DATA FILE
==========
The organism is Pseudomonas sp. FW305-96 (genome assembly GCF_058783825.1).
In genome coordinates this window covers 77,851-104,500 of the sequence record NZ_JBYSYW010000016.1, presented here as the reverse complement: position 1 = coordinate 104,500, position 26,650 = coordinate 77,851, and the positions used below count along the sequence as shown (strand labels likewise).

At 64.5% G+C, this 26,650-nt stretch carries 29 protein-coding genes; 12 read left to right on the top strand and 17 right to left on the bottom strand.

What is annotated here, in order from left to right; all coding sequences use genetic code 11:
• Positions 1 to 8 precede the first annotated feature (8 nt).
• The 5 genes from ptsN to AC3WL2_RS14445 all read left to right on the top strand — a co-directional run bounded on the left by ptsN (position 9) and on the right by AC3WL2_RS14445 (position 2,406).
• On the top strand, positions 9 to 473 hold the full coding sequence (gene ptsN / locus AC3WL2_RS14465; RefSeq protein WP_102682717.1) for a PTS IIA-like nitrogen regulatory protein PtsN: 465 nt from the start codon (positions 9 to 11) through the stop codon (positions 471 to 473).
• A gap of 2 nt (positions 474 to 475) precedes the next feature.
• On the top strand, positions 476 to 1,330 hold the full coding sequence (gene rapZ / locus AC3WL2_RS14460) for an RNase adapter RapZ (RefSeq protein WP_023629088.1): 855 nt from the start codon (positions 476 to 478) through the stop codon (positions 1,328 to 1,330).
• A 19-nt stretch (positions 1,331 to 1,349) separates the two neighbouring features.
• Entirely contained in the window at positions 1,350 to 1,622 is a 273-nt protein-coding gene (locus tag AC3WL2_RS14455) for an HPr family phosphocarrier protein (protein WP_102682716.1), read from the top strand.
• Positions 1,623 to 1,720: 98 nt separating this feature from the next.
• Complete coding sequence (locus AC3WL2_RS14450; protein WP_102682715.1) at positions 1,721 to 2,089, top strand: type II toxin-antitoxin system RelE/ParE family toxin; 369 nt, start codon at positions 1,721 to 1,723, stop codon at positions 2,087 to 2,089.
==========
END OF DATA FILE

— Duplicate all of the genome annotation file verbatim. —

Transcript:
The organism is Pseudomonas sp. FW305-96 (genome assembly GCF_058783825.1).
In genome coordinates this window covers 77,851-104,500 of the sequence record NZ_JBYSYW010000016.1, presented here as the reverse complement: position 1 = coordinate 104,500, position 26,650 = coordinate 77,851, and the positions used below count along the sequence as shown (strand labels likewise).

At 64.5% G+C, this 26,650-nt stretch carries 29 protein-coding genes; 12 read left to right on the top strand and 17 right to left on the bottom strand.

What is annotated here, in order from left to right; all coding sequences use genetic code 11:
• Positions 1 to 8 precede the first annotated feature (8 nt).
• The 5 genes from ptsN to AC3WL2_RS14445 all read left to right on the top strand — a co-directional run bounded on the left by ptsN (position 9) and on the right by AC3WL2_RS14445 (position 2,406).
• On the top strand, positions 9 to 473 hold the full coding sequence (gene ptsN / locus AC3WL2_RS14465; RefSeq protein WP_102682717.1) for a PTS IIA-like nitrogen regulatory protein PtsN: 465 nt from the start codon (positions 9 to 11) through the stop codon (positions 471 to 473).
• A gap of 2 nt (positions 474 to 475) precedes the next feature.
• On the top strand, positions 476 to 1,330 hold the full coding sequence (gene rapZ / locus AC3WL2_RS14460) for an RNase adapter RapZ (RefSeq protein WP_023629088.1): 855 nt from the start codon (positions 476 to 478) through the stop codon (positions 1,328 to 1,330).
• A 19-nt stretch (positions 1,331 to 1,349) separates the two neighbouring features.
• Entirely contained in the window at positions 1,350 to 1,622 is a 273-nt protein-coding gene (locus tag AC3WL2_RS14455) for an HPr family phosphocarrier protein (protein WP_102682716.1), read from the top strand.
• Positions 1,623 to 1,720: 98 nt separating this feature from the next.
• Complete coding sequence (locus AC3WL2_RS14450; protein WP_102682715.1) at positions 1,721 to 2,089, top strand: type II toxin-antitoxin system RelE/ParE family toxin; 369 nt, start codon at positions 1,721 to 1,723, stop codon at positions 2,087 to 2,089.